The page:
Soil origin and plant genotype modulate switchgrass aboveground productivity and root microbiome assembly
P. Beschoren de Costa et al. "Soil origin and plant genotype modulate switchgrass aboveground productivity and root microbiome assembly" mBio 13 (2022) [DOI:10.1128/mbio.00079-22]
Greenhouse gas reduction, carbon sequestration, and environmental remediation are top research themes within the U.S. Department of Energy funded bioenergy research centers. The utilization of unproductive agricultural land for bioenergy crop production is one of the most promising directions to achieve these goals. Switchgrass is a model biofuel system: it is adapted to a wide variety of geographical regions in North America, it is protective of soil and water resources, and it can be productive in low-fertility soils, but its profitability depends greatly on the biomass yield. Beneficial microbes have known roles in modulating plant biomass production but their interaction with soil geography, and switchgrass cultivars were not thoroughly studied. This study aims to fill important knowledge gaps and to serve as a foundation for switchgrass biomass promotion through microbe selection with an ultimate goal of facilitating sustainable bioenergy crop production.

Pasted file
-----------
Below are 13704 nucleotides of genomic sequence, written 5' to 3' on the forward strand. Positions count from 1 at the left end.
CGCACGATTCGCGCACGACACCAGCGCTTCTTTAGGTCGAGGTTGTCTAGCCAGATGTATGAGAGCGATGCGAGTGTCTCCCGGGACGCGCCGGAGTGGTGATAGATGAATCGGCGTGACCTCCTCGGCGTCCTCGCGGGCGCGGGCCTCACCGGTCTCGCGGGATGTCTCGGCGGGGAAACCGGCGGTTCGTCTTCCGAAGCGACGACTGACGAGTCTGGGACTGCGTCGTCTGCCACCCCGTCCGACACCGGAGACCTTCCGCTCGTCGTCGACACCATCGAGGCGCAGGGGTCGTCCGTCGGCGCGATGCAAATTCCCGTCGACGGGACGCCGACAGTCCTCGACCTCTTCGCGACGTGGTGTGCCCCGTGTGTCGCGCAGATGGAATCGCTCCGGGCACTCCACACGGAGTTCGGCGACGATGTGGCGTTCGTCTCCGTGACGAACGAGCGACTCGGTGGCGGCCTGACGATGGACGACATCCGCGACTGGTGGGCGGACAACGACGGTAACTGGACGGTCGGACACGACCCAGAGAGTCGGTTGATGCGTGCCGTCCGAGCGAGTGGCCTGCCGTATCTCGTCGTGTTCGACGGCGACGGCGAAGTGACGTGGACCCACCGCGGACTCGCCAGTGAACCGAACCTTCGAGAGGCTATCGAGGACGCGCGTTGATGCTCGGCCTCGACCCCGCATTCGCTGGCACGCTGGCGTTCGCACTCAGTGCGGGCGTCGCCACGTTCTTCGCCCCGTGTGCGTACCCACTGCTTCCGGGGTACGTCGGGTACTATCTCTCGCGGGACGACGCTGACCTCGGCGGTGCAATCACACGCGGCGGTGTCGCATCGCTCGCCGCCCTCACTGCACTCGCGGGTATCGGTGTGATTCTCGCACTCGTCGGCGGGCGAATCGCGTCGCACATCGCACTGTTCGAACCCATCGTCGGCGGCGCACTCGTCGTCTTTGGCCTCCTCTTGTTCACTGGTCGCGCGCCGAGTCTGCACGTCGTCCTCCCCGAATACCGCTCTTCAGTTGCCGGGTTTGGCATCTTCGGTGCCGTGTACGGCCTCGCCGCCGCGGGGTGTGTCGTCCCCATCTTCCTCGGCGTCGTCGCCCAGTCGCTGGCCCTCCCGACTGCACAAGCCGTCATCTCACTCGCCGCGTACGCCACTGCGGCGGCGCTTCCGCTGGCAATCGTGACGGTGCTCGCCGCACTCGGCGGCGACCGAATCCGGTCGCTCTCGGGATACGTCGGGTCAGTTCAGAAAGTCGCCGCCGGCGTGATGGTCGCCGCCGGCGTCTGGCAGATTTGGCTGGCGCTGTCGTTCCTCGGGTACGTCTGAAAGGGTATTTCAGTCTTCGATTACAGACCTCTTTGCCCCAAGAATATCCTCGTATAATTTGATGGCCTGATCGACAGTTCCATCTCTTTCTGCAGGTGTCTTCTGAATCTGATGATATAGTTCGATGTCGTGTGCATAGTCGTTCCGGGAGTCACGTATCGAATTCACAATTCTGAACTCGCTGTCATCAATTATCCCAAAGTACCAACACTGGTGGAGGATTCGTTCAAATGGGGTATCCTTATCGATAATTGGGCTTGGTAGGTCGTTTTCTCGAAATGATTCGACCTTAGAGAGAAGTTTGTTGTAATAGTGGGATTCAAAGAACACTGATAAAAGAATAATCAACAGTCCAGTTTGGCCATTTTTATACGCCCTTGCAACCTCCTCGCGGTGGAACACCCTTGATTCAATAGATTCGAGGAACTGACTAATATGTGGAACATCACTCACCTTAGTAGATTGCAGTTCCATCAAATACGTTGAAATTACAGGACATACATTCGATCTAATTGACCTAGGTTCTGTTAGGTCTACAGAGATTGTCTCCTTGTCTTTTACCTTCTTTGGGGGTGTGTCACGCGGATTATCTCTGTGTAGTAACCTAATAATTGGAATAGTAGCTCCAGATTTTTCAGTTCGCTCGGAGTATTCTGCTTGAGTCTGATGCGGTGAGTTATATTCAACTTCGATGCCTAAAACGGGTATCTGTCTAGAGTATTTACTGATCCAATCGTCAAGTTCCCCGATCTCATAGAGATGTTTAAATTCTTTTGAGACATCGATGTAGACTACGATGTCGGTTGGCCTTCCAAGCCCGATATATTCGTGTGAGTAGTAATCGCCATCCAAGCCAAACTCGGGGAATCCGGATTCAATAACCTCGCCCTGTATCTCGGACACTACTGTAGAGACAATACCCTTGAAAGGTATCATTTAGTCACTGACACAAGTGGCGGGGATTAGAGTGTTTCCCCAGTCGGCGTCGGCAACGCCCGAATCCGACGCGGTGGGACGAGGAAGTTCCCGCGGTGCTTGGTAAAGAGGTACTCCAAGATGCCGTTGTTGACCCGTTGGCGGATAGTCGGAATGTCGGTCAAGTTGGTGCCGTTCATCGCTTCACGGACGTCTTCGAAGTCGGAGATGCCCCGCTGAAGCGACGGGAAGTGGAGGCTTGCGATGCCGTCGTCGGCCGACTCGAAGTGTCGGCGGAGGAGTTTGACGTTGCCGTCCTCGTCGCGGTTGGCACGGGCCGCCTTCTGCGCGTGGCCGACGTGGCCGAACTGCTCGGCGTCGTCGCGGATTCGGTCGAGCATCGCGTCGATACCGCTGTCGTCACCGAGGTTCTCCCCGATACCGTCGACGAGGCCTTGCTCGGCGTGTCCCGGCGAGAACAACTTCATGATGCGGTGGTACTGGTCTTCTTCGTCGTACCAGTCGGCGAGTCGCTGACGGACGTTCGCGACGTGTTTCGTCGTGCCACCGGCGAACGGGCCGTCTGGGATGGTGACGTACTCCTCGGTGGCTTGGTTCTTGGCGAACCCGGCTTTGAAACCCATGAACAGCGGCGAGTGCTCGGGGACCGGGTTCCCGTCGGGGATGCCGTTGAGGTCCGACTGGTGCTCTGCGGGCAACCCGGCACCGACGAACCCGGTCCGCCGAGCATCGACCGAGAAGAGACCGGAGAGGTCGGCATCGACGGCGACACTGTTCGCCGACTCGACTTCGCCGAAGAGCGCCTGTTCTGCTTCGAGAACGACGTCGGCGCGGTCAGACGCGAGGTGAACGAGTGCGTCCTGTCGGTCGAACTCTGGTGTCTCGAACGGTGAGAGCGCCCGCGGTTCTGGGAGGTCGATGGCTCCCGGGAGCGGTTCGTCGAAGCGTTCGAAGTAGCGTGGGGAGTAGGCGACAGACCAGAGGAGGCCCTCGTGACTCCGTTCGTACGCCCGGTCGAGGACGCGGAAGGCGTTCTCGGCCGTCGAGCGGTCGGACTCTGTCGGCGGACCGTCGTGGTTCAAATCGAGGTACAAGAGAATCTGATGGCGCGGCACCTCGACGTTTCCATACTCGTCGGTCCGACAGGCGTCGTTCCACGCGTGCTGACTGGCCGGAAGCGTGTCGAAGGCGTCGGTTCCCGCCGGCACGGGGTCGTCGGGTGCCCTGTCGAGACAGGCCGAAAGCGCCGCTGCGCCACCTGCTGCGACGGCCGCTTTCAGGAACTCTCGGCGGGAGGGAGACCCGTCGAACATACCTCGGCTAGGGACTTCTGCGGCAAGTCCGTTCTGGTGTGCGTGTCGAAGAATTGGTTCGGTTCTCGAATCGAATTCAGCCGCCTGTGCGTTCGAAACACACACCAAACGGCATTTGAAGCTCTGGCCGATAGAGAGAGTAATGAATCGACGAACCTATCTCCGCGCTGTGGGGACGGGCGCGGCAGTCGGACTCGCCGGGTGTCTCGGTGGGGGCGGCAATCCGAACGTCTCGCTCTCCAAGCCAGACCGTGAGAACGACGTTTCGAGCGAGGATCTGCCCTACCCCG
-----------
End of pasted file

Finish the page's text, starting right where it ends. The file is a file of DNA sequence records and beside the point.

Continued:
Original, demultiplexed, sequence data reads are available in the Sequence Read Archive under the BioProject accession PRJNA785605. Sanger sequences have been deposited to GenBank under accession numbers OM106204 to OM106850, and OM445531 to OM445972. All data needed to reproduce the analyses and the developed R code are provided on GitHub.